What does everyone do during a book blog tour?
To better explain everything, let’s assume we have the following:
- – an author and their book(s)
- – a blog tour organizer (band manager, publicist, jack of all trades)
- – a number of book reviewers with blogs and availability to join the tour.
To start off, the author and tour organizer agree on tour dates. Typically, this needs to happen quite a while before the actual tour. Most bloggers need at least two weeks (three or four or even more in most cases) to schedule a tour stop. They need to fit it in their schedule, read the book if they are reviewing it, come up with interview questions if needed, get everything ready for their date of choice, etc.
What I like to do is set this up before the book is even published (for future releases), so that I can create a whole promotion strategy around it (cover reveal, release day promos, blog tour, Facebook parties, etc.).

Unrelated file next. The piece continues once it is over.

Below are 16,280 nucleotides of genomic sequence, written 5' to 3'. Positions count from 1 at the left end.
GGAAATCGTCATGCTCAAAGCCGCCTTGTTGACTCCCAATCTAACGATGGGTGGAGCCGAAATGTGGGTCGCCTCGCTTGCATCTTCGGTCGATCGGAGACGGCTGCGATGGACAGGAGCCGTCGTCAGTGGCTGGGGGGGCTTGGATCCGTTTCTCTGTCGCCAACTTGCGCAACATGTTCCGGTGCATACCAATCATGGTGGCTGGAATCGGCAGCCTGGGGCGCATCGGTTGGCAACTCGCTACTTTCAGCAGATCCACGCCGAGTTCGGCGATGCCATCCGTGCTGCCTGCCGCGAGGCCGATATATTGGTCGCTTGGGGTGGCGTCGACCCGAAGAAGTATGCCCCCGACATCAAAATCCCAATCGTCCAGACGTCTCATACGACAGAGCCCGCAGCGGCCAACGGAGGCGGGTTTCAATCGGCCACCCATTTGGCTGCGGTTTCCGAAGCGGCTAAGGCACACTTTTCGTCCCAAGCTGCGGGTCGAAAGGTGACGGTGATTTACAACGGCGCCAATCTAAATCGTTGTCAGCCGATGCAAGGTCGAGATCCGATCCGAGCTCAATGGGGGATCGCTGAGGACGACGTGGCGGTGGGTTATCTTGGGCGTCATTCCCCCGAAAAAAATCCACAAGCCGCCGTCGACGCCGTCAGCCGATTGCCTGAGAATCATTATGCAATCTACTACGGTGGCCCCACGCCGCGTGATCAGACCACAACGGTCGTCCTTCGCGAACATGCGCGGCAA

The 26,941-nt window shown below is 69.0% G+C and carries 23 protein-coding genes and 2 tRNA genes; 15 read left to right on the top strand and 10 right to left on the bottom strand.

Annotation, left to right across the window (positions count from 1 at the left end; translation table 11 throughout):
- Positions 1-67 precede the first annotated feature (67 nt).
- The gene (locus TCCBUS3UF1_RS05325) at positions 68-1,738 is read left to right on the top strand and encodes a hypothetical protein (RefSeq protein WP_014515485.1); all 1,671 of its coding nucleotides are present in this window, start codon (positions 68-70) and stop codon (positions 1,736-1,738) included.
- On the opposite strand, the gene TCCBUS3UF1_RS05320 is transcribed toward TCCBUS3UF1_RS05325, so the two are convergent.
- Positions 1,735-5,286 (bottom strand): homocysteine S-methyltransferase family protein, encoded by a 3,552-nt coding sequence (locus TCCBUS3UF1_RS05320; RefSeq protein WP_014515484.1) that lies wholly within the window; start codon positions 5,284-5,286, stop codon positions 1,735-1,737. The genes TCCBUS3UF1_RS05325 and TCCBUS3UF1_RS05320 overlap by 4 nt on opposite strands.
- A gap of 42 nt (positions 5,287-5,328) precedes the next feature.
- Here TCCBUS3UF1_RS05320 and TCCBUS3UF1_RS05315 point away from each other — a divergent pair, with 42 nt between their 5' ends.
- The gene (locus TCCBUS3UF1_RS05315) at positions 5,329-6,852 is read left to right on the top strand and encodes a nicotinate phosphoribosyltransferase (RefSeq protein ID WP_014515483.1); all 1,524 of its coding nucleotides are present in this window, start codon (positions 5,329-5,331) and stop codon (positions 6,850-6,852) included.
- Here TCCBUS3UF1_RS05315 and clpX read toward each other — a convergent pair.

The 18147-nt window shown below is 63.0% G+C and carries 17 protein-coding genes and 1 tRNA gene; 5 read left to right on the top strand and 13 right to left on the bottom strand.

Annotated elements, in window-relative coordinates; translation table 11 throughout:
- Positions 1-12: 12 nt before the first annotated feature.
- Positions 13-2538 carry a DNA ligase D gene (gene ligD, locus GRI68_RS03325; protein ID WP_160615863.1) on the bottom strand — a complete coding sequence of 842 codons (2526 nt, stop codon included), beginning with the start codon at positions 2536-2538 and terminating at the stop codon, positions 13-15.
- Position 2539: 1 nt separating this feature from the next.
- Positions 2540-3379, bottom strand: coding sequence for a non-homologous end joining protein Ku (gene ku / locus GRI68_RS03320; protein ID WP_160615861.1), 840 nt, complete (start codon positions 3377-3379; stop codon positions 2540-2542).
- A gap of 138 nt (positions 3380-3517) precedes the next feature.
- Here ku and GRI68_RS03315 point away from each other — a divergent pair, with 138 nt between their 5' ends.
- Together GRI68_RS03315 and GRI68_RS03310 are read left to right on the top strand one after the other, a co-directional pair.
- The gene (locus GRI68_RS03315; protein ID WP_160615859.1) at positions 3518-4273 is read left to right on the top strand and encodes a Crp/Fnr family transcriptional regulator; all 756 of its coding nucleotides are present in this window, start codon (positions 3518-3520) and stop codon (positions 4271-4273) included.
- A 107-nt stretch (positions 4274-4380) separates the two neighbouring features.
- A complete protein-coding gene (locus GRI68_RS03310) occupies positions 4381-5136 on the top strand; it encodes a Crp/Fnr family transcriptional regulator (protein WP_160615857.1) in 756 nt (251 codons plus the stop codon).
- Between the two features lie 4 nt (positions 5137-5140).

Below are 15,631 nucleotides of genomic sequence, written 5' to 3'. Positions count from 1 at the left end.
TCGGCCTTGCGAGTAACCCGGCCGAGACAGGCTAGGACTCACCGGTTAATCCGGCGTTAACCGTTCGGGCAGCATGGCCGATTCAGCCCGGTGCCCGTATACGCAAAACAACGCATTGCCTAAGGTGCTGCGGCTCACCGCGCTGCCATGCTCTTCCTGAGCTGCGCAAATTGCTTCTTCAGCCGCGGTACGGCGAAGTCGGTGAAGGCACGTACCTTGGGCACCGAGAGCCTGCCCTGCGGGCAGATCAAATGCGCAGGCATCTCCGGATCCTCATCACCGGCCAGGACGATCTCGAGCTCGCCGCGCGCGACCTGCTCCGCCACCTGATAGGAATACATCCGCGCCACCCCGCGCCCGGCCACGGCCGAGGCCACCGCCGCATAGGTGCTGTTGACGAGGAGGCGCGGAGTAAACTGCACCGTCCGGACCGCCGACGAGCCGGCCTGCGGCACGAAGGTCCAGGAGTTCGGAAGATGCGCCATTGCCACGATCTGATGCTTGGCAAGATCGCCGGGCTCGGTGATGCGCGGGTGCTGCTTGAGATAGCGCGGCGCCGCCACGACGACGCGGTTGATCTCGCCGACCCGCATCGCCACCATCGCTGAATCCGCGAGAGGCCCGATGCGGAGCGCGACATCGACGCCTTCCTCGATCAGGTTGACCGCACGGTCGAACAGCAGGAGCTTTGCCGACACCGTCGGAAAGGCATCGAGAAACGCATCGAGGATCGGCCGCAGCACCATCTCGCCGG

The next step is to organize the tour. The tour organizers will contact the reviewers who may be interested to join the tour. Usually, organizers have their contact lists where they add more blogs as time goes by. They are divided by genres they are interested in, availability, types of posts they are willing to write and publish, and so on. The quick version of this is that the tour organizer will:
- – create a tour sign up form
- – post it on social media and email it to reviewers they are working with
- – based on those who fill out the form, create the tour schedule – each day, a new (or several new) stop(s), just like it would happen with a band
- – create the blog tour kit (details on the book, the author, giveaway if any, buy links, cover images, other promotional images) and send it to participants
- – make sure bloggers get what they need – replies for their interview questions, guest post, excerpts from the book, etc.
- – make sure bloggers post on their designated day, reschedule when needed, pretty much try and have everything running smoothly
- – promote all posts within the tour through social media